While we wouldn’t recommend substituting the castor oil, because it provides good functional benefit for the consistency of our balm. However, if you wish, you can swap out the calendula oil for whatever you prefer.
We find this balm excellent if you’re suffering from chapped lips. But if you’re more concerned about prevention and skin-softening benefit, then go ahead and swap it for something you know your skin loves.
Essential Oils Or Flavoring Oils
Lip Safe Essential Oils
You have to be careful when selecting essential oils for your lip balm recipes. This is because EOs are powerful extracts that are potentially toxic if ingested. This is no good when we’re applying a product to the lips, as it’s inevitable you’ll end up swallowing a little of the balm.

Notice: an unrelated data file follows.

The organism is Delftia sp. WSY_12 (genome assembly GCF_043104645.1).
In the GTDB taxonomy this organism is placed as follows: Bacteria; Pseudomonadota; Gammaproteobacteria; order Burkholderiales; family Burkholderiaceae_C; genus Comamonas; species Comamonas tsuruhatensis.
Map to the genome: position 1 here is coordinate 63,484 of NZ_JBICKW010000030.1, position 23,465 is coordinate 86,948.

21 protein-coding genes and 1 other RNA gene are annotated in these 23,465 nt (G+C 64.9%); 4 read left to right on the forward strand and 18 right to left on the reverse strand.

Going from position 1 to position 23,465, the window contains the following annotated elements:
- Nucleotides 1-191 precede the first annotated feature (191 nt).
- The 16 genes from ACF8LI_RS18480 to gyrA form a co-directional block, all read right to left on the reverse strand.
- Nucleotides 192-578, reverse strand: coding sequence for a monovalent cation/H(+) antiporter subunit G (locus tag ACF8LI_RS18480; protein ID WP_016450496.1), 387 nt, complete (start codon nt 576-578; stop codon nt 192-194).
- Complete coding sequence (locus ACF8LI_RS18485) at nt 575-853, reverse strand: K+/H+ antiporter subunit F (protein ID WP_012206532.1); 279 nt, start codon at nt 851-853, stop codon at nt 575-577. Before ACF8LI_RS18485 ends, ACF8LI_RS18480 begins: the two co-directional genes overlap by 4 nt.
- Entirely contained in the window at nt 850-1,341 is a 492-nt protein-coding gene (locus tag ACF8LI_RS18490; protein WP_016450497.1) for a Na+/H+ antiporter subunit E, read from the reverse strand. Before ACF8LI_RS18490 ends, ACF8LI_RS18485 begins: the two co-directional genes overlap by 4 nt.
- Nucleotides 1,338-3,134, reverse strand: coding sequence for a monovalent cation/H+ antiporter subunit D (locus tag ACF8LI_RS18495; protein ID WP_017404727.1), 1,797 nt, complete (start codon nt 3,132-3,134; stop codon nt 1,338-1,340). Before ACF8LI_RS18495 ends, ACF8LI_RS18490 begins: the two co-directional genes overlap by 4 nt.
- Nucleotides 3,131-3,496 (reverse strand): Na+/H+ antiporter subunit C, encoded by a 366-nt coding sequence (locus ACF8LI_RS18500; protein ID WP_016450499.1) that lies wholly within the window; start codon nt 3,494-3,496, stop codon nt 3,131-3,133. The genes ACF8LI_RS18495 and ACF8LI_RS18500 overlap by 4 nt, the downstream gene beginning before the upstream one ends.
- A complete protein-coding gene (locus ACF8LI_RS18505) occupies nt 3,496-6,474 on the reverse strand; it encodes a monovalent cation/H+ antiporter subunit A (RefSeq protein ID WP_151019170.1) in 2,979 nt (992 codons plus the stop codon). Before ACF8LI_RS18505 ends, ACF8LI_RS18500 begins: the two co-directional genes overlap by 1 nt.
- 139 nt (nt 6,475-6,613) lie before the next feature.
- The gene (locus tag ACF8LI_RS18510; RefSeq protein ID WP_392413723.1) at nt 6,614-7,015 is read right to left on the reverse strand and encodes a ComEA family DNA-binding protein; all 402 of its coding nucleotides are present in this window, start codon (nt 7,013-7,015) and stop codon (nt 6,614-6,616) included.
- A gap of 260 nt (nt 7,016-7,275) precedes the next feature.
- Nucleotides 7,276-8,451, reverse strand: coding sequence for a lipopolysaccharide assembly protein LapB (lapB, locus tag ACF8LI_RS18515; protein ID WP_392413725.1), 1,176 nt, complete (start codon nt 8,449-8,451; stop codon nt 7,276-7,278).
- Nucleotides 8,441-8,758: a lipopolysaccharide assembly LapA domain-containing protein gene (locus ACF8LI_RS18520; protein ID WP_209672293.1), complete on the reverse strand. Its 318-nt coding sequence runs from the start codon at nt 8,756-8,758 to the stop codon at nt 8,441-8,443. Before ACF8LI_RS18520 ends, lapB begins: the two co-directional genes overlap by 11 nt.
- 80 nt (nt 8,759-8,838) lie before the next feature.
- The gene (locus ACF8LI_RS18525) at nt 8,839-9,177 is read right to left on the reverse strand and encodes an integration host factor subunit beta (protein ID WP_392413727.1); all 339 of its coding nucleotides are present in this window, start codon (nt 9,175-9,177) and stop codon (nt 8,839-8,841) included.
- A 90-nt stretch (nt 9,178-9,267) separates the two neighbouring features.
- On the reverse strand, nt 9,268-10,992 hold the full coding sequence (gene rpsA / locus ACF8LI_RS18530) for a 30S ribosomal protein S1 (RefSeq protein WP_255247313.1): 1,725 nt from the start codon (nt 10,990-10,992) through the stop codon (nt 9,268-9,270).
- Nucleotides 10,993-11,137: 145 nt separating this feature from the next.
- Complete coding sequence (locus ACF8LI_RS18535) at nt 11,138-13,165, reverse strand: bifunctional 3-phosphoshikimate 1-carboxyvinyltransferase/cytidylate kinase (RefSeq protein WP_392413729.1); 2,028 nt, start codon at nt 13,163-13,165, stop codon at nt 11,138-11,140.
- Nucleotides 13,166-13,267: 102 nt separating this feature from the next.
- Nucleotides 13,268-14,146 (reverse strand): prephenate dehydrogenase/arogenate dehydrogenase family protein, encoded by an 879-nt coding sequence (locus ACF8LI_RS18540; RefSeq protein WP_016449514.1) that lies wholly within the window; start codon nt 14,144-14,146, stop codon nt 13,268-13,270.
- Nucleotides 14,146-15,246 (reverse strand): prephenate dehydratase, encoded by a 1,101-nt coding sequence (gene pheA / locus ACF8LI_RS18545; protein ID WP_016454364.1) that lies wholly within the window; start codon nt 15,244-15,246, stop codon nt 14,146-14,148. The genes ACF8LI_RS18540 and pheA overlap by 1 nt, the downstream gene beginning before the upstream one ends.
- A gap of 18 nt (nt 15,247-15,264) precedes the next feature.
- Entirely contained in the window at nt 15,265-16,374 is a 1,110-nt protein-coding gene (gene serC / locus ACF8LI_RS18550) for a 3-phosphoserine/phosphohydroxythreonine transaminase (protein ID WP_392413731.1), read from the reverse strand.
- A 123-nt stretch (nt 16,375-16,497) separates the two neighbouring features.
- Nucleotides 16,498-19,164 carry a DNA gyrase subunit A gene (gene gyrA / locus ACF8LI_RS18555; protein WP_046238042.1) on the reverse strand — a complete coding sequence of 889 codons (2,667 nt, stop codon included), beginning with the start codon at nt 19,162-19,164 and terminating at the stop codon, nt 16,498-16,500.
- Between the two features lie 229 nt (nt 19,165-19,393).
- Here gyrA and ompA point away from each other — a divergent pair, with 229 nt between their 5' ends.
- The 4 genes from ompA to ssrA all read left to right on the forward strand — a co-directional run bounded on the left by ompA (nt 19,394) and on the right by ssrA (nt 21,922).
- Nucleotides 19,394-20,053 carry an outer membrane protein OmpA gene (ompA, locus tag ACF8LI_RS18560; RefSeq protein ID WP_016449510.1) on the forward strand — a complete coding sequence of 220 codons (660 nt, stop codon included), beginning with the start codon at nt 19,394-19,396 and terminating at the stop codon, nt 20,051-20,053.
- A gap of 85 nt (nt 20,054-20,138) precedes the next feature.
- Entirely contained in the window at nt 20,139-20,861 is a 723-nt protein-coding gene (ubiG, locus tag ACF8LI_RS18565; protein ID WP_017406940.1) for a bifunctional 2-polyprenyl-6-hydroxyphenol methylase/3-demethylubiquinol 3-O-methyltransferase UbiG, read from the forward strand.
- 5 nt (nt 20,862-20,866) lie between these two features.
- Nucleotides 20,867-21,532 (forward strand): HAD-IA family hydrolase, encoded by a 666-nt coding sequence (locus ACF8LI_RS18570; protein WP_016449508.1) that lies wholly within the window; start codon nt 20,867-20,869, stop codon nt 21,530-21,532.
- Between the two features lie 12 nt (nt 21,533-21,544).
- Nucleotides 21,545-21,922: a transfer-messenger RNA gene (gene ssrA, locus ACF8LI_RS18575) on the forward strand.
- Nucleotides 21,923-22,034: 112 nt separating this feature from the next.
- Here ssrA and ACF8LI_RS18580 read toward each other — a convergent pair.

So, it’s best to stick to your lip-safe EOs. Don’t know which ones are lip safe? Take a look at the DIY lip balm basics to learn more about essential oils that are safe to use in your balms.
But we thought we’d try something a little fun with this beeswax lip balm, and using a flavoring oil. These come in a variety of different flavors, including cola and root beer!
While you can use whatever you like, we thought using a honey-flavoring oil would work well with the ethos of our balm as a beeswax product. However, flavoring oils are not natural, so if you care about this you might want to opt for an EO.
If you wish to use an EO, you can add it at 0.5%. This is a safe concentration for use on the lips. You will need to compensate by increasing our carrier oils by 2.5%, as flavoring oils should be added at around 3% (as seen in our recipe card below).